- The NOT operator can be used only after an AND operator in content queries; it can be used only to exclude pages that match a previous content restriction. For property value queries, the NOT operator can be used apart from the AND operator.
- The AND operator has a higher precedence than OR. For example, the first three queries are equal, but the fourth is not:a AND b OR c c OR a AND b c OR (a AND b) (c OR a) AND b
For a more extensive discussion of Boolean logic, with illustrations, click here (.pdf article).
Wildcard operators help you find pages containing words similar to a given word.
|To Search For||Example||Results|
|Words with the same prefix||comput*||Pages with words that have the prefix “comput,” such as “computer,” “computing,” and so on|
|Words based on the same stem word||fly**||Pages with words based on the same stem as “fly,” such as “flying,” “flown,” “flew,” and so on|
Avoid the Use of Exact Text
When you type the exact text that is provided in the product’s Help or the exact text from an error message, you may not receive any results. Instead, use a few of the words, not the exact text.
Look Around the Web Site
Explore the Web site to learn more about the tools that are available. Another good way to find answers (as well as more search words) is to use the Frequently Asked Question (FAQ) pages. There is a list of FAQs that are specific to each product.
Work with Q numbers
Microsoft assigns each article a unique identification number. If you know the ID number for the article, search can take you right to it. Type the Q number (for example, 126449) in the For solutions containing box, click The exact phrase entered in the Using box, click Article ID, and then click Search now. If the article is not listed in the search results and you have a Microsoft product or technology selected under Search (KB), change the search criteria to All Microsoft Search Topics. If you do not see all of the options that are mentioned, click Show Options to display them.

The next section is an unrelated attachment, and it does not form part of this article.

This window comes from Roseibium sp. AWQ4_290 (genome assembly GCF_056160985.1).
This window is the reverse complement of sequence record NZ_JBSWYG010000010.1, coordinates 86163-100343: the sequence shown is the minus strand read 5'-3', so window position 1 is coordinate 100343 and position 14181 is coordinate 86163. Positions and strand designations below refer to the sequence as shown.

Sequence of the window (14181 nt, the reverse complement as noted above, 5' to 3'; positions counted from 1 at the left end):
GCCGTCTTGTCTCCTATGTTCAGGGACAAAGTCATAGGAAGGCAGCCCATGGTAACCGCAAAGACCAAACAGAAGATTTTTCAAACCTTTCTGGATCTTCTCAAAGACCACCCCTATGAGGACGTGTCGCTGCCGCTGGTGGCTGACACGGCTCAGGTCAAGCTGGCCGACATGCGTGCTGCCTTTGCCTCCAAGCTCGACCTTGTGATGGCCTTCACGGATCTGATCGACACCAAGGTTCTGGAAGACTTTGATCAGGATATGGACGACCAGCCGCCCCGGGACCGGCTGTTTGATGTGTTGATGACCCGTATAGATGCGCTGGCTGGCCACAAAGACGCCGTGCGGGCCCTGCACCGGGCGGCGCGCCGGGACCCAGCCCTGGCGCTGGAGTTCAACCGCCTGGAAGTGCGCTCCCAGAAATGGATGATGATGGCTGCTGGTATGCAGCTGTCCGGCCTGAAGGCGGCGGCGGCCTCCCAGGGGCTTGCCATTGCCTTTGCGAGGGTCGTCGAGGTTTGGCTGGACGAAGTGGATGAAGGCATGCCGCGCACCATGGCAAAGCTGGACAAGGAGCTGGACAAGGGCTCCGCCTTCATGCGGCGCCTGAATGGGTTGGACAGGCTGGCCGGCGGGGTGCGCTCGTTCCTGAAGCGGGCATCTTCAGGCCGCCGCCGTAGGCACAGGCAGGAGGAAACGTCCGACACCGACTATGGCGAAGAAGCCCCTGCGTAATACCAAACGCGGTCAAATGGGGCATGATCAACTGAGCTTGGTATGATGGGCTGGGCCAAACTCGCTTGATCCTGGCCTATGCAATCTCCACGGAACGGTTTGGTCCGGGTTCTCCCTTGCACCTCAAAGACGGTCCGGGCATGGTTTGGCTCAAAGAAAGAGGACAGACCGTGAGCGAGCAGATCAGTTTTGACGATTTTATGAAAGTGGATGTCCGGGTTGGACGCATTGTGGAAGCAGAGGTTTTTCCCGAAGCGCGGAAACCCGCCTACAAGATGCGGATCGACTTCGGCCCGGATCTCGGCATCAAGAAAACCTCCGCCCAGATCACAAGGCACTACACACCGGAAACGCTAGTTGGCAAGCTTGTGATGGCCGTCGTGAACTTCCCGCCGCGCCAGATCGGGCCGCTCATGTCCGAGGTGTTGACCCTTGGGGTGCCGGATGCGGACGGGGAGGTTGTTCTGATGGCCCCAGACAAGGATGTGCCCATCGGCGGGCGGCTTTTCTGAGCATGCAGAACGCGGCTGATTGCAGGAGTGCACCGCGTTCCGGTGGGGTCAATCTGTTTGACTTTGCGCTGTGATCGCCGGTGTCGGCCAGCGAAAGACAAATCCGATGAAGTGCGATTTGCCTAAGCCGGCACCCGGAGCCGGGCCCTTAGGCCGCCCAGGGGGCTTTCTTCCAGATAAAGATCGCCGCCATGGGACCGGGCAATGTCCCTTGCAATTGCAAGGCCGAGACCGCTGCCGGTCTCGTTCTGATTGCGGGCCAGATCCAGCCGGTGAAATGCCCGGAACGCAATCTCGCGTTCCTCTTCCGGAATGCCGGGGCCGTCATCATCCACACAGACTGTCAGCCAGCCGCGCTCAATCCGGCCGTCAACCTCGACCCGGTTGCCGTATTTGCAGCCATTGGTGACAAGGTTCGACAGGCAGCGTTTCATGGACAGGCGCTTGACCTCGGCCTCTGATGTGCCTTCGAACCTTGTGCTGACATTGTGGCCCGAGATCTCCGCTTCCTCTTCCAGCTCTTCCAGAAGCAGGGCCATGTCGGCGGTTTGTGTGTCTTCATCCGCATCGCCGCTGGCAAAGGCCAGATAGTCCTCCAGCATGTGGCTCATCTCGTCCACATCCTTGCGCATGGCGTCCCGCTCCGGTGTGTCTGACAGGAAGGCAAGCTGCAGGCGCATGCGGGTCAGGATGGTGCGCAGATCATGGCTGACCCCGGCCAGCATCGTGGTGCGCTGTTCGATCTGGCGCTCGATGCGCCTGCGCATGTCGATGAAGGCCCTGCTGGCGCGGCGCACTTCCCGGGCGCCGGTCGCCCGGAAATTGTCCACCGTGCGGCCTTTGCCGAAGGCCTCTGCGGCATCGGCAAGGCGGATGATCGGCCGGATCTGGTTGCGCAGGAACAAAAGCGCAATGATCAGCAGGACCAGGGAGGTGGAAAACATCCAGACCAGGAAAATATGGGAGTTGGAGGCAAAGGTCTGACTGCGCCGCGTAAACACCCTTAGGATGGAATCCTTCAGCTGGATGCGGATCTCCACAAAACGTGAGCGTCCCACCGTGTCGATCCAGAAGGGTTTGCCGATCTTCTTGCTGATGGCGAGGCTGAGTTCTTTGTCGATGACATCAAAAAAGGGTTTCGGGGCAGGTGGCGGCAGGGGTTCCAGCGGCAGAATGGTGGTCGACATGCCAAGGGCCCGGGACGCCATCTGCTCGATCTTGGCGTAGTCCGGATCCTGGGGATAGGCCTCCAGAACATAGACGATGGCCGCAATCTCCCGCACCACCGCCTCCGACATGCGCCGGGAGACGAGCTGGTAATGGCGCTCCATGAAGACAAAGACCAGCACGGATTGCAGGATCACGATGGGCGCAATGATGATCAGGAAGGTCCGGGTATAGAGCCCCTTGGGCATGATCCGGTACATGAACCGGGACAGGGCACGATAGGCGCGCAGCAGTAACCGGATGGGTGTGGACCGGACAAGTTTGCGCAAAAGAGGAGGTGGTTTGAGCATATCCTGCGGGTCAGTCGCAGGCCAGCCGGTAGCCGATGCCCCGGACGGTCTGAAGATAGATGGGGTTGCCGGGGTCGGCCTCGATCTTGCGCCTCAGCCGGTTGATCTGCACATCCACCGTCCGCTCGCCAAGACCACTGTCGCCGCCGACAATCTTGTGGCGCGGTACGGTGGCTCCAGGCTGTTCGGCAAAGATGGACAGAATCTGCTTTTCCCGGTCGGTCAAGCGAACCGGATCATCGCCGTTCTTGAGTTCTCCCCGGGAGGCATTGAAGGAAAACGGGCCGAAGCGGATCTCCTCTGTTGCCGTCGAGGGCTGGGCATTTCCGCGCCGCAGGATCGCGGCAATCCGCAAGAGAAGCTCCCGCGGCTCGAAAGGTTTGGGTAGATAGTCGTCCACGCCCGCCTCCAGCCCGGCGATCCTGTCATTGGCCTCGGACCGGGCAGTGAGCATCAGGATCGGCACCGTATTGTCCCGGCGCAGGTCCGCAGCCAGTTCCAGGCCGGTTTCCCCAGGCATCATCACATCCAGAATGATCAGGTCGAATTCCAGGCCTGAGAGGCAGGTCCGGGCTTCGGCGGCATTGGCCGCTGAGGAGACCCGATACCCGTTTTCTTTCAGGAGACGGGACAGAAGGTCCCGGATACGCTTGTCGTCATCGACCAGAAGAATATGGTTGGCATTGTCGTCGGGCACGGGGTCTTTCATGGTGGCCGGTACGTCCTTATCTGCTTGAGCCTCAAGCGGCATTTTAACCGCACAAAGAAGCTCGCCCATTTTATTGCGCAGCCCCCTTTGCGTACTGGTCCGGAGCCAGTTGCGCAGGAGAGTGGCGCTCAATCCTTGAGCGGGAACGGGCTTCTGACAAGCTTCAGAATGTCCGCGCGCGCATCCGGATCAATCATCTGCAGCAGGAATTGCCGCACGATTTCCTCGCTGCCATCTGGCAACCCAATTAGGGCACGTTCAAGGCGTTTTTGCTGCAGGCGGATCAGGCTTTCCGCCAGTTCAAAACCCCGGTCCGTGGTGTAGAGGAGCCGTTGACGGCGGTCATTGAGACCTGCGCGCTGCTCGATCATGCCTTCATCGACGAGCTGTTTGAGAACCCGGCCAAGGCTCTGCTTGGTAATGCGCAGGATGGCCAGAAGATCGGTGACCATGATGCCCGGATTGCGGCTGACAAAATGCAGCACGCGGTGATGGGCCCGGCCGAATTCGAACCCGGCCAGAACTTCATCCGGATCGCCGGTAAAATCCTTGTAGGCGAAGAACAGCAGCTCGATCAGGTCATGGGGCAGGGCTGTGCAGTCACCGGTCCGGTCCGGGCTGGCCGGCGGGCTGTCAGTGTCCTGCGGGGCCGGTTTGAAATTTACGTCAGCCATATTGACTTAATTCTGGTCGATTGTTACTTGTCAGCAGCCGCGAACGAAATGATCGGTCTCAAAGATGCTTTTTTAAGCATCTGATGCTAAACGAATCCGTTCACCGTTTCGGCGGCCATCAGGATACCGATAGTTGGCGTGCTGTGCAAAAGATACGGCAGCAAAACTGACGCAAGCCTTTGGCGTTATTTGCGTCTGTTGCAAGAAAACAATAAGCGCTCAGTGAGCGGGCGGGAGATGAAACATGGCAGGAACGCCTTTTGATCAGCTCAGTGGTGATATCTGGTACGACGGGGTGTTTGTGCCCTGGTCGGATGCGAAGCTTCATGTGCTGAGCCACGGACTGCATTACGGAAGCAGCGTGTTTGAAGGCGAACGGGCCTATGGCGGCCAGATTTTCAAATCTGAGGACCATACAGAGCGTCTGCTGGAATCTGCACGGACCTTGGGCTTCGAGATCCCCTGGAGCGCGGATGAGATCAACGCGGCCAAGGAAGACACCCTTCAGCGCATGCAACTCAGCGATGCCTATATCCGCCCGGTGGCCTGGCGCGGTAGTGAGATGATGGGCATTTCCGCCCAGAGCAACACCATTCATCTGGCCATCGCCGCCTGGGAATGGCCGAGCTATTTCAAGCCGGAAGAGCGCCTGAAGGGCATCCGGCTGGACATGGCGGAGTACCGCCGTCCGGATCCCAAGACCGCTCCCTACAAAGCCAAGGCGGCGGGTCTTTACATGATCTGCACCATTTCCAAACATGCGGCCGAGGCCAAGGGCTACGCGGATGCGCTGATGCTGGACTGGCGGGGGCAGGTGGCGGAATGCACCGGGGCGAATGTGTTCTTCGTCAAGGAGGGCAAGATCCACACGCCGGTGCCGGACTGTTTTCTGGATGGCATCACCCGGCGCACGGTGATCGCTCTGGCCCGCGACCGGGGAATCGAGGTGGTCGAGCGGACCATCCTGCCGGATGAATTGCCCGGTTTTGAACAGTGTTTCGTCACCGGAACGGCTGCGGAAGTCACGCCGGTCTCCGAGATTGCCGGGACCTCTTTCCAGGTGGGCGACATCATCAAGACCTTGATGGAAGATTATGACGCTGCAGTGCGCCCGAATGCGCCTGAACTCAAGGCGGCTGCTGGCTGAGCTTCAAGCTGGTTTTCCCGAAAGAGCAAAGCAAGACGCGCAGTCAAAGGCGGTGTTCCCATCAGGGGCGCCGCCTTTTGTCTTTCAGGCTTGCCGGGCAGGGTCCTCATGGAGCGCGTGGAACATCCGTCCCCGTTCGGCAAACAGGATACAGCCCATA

Compile your own URL
As of November 7, 2002, prefix letters were phased out of all Knowledge Base (KB) articles worldwide making it easier for you to request an article in a language other than the one set in your browser. Today, KB articles are published in 21 languages, but each had an unrelated number scheme and a prefix letter. By eliminating the prefix and changing the numbers of some articles, all translations of an article will have exactly the same content number. Customers worldwide can view localized versions of articles by passing an Internet standard for language locale and the content identification number.
The new method to reference KB articles is with the following URL
where n is the identification number of the article. This interface will automatically detect your browser’s language settings and show you the right article.
You can also download this KB Registry Hack, unzip it and double click the INSTALL.BAT file in it. You will then be able to open Internet Explorer, and in the URL box type “KB” (no quotes) followed by the MSKB article number to go directly to the article (Script updated to reflect the November 7 changes stated above).